When you ask me what motherhood is like




When you ask me what motherhood is like, I wonder how I can ever convey it.

– I could tell you about the tiredness – the bone-crushing weariness that comes from too many nights of interrupted sleep and scrolling through your phone at 4 am while your baby feeds hungrily beside you. And of long days at the mercy of this sweet new tyrant, whose needs now surpass any of your own.

– I could tell you about the loneliness – a singular loneliness that comes from feeling trapped by the sheer logistics of moving with an infant; how it’s impossible to meet a friend for a coffee, or pop to the shops, or pay an impromptu visit to the cinema, as you once did. And that venturing outside now must be choreographed and planned with military precision.

– I could tell you that you will find yourself arguing with your significant other, or your mother, or anyone else close to you who participates in your care for your child.

– I could tell you that you will understand the fight for equality in whole new ways, and that no matter how good your man is and how hard he tries, the bulk of the emotional labour – and the care for your child, the running of your household while you juggle your job – will fall on you. Take this with a grain of salt – there are full-time and single fathers out there too.

– I could tell you that your body will feel different – whether you still have reserves of fat on your hips, or your breasts have changed in size or volume, or your stomach feels strangely squishy. But when you look at it, remember this body of yours grew and nourished another human being – it deserves kindness too.

– I could tell you about the guilt – perpetual, lingering – from all the different factions of this new tribe you now belong to (and beyond) – because you opted for a C-section, or you’re unable to breastfeed, or you’re the wrong age for your child, or you have to return to work, or there are things you are doing or not doing that will surely leave indelible scars for years to come.

– I could tell you about the loss – of your old life, your old self, of old friends, of time, of opportunities you are no longer able to grasp, because you are no longer – and perhaps never again will be – the priority in your life.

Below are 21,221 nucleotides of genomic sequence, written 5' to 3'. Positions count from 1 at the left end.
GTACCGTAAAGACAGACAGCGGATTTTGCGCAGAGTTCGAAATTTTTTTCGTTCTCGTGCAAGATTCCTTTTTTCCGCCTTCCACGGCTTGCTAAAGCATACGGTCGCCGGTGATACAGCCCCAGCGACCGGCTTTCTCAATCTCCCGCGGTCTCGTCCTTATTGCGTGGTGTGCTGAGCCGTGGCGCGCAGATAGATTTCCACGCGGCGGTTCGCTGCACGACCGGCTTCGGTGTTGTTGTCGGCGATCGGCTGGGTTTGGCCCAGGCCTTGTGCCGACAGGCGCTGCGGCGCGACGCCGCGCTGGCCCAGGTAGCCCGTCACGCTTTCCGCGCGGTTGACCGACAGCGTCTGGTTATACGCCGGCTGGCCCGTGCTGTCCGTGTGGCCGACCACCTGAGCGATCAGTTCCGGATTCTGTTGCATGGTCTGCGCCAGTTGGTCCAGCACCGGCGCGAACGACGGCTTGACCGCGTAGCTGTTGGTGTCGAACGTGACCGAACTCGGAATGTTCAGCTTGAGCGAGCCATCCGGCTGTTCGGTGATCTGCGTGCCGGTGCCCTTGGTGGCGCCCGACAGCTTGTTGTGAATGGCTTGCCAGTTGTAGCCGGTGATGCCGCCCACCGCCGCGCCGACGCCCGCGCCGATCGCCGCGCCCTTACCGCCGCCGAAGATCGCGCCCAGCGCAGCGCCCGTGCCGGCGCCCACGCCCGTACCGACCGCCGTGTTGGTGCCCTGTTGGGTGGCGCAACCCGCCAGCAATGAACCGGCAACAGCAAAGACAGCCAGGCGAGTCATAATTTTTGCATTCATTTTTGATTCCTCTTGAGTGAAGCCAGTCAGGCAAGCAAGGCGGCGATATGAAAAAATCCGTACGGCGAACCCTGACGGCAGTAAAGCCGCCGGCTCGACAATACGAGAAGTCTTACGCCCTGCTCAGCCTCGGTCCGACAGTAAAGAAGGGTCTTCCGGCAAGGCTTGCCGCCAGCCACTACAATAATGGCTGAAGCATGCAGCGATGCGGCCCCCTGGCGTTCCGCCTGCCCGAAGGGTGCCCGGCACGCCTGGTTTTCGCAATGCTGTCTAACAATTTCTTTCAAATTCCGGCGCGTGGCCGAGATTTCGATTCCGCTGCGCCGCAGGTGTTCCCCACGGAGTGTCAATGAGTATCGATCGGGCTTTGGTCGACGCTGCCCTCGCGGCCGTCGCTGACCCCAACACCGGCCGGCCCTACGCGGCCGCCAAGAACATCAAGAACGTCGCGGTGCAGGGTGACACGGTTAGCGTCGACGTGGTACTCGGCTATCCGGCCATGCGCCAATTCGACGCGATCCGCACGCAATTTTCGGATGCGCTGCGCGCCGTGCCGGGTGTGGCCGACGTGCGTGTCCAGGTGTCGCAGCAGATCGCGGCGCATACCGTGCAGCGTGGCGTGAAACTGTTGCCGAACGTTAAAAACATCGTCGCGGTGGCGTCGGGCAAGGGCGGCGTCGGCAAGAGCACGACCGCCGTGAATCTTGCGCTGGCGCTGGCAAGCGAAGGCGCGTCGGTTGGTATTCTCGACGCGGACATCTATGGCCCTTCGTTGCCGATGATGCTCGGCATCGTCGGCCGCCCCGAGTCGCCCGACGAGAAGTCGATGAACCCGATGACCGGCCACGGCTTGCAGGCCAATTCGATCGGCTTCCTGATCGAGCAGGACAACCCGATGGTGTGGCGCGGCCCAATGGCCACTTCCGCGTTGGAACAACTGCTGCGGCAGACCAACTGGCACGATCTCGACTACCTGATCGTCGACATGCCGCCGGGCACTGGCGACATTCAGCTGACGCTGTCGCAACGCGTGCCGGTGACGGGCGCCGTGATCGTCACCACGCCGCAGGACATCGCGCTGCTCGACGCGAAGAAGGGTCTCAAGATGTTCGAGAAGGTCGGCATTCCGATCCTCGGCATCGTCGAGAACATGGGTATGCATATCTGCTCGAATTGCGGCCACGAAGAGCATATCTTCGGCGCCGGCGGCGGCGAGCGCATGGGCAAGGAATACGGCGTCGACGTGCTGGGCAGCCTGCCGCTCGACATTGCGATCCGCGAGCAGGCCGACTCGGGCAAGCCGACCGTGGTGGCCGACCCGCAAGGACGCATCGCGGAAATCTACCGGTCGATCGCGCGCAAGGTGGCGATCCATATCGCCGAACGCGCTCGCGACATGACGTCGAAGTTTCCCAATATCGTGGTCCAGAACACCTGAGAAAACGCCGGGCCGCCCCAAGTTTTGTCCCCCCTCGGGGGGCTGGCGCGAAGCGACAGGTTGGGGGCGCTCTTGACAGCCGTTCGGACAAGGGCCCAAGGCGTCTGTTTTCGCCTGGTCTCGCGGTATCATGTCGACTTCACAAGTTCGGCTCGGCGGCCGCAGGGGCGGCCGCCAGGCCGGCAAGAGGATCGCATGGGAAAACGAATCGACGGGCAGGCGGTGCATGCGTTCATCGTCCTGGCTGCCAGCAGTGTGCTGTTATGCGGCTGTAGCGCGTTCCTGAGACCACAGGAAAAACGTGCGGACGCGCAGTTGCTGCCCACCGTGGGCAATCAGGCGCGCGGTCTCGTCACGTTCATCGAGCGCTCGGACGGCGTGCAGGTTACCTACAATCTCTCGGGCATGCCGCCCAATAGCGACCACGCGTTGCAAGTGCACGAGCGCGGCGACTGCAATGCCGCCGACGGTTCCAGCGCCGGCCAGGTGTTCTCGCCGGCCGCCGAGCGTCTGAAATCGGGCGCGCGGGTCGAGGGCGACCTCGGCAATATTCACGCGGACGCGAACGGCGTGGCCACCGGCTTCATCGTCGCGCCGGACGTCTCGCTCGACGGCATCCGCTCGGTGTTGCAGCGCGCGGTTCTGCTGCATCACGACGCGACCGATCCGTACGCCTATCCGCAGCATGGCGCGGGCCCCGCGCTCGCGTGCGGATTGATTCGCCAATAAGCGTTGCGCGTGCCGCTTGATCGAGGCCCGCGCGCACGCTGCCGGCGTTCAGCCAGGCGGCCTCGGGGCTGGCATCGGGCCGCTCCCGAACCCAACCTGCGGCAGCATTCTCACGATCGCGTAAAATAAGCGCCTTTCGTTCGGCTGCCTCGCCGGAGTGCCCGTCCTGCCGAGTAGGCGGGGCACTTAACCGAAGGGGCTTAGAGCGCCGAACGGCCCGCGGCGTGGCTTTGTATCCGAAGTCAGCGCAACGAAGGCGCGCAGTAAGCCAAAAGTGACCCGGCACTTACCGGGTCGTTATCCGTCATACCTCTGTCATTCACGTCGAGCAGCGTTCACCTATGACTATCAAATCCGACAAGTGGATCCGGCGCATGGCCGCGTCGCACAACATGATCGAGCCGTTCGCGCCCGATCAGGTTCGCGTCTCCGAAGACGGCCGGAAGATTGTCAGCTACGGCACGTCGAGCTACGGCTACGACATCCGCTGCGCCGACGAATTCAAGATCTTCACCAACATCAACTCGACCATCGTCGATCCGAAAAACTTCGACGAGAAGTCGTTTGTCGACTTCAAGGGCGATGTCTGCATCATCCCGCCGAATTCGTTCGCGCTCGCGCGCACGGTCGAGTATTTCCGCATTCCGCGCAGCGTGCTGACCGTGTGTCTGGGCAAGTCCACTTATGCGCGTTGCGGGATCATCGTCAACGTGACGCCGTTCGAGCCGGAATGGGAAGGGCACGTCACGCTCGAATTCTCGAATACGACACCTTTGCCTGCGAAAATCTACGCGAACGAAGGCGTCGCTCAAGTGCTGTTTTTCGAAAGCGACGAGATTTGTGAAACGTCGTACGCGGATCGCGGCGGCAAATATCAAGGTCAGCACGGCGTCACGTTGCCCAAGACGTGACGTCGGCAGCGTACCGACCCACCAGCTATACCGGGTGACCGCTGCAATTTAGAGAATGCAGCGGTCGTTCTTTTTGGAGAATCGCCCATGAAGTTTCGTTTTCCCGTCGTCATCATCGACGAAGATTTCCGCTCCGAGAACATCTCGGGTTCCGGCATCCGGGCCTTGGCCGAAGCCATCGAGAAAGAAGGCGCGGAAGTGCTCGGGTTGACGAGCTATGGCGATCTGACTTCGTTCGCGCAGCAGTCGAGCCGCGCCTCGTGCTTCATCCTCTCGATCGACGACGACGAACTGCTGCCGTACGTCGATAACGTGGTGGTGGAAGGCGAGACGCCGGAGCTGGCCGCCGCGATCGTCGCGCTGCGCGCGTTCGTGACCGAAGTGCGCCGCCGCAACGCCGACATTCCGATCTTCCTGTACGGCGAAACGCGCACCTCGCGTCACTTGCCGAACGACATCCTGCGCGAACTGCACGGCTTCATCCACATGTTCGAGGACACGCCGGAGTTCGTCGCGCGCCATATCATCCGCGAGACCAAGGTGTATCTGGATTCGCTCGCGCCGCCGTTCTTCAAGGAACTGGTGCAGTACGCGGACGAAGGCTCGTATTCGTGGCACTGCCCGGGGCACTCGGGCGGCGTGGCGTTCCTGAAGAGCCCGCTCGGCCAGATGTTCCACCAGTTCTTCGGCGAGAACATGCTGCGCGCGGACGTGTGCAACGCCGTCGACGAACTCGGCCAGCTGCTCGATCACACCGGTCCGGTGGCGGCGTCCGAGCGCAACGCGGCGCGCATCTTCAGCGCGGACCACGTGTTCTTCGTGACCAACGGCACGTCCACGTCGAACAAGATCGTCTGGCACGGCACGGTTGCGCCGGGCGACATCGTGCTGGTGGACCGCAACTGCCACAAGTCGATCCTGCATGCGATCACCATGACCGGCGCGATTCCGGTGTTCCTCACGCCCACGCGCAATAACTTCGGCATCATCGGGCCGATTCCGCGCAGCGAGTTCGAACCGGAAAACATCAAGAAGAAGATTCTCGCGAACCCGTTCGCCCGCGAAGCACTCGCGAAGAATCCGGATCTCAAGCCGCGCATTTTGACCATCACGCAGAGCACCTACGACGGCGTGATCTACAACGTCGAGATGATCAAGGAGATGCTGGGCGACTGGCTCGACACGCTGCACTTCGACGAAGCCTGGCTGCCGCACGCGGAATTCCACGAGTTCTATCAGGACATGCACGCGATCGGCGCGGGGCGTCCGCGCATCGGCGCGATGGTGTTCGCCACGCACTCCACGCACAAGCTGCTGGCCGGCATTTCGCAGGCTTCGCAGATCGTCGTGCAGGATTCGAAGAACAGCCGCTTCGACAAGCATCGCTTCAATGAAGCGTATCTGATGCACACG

– I will tell you, though, about the joy – the pure, unfiltered, extraordinary joy (the privilege!) of watching a tiny human you helped create advance before your eyes, coo, babble, giggle, play with you, crawl, take their first faltering steps, reach for you with slow, chubby arms.

– And I will tell you about the love – the enormous bottomless pit of love you now feel that terrifies you in its infinity, that will enable you to cross deserts and slay dragons, that has broken your heart into a thousand pieces and stitched it back together in the finest softest yarn, shrouded in gossamer, so your heart, and how you love, and how you see the world, will never feel the same again.

Walt Whitman said:

Do I contradict myself? 

Very well then, I contradict myself.

I am vast.

I contain multitudes.


This is motherhood.





47 thoughts on “When you ask me what motherhood is like

  1. Pingback: When you ask me what motherhood is like | Hercules space

  2. How true! Pre-motherhood, I struggled to understand how one could ever cope with what you’ve described in 1-7. The answers lie in the last two verses – you just have to feel it to know it…

  3. Thank you everyone – apologies for not replying to each of you – though I think all of you mums will understand 🙂 I appreciate your feedback – it’s always nice to know when something has resonated. All the best to each of you.

  4. This is such a poignant read Sunita but it’s worth every struggle and the pain. And as a doting Dad to adorable twins, I can tell you nothing can replace the joy of parenthood, even if it has you give up some of your favorite things in life 🙂

  5. I’m not a mom, but for the first time ever this made me visually imagine what it may be like…. beautifully written. I just shared this with another mom —> it’s a post from Ruth Chou Simon’s IG, a writer and mom of 6 boys, which said “Someday all the projects will be done, and what I’ll love most is remembering how far we’ve come. Someday every pillow will be in its place, but I’ll be waiting for my guys to come home and sit with me awhile. Someday that table won’t be perpetually sticky, but neither will it hold little boys working out math problems.” A reminder to live in the now, with messes and all as you enjoy the contradictions of motherhood! Thanks moms!

    • Thank you Sarah – sorry for the belated reply – life’s got in the way lately. I wrote most of this as a very new mum too. Hope you’re doing ok – solidarity, as a good friend always said to me – hang in there! x

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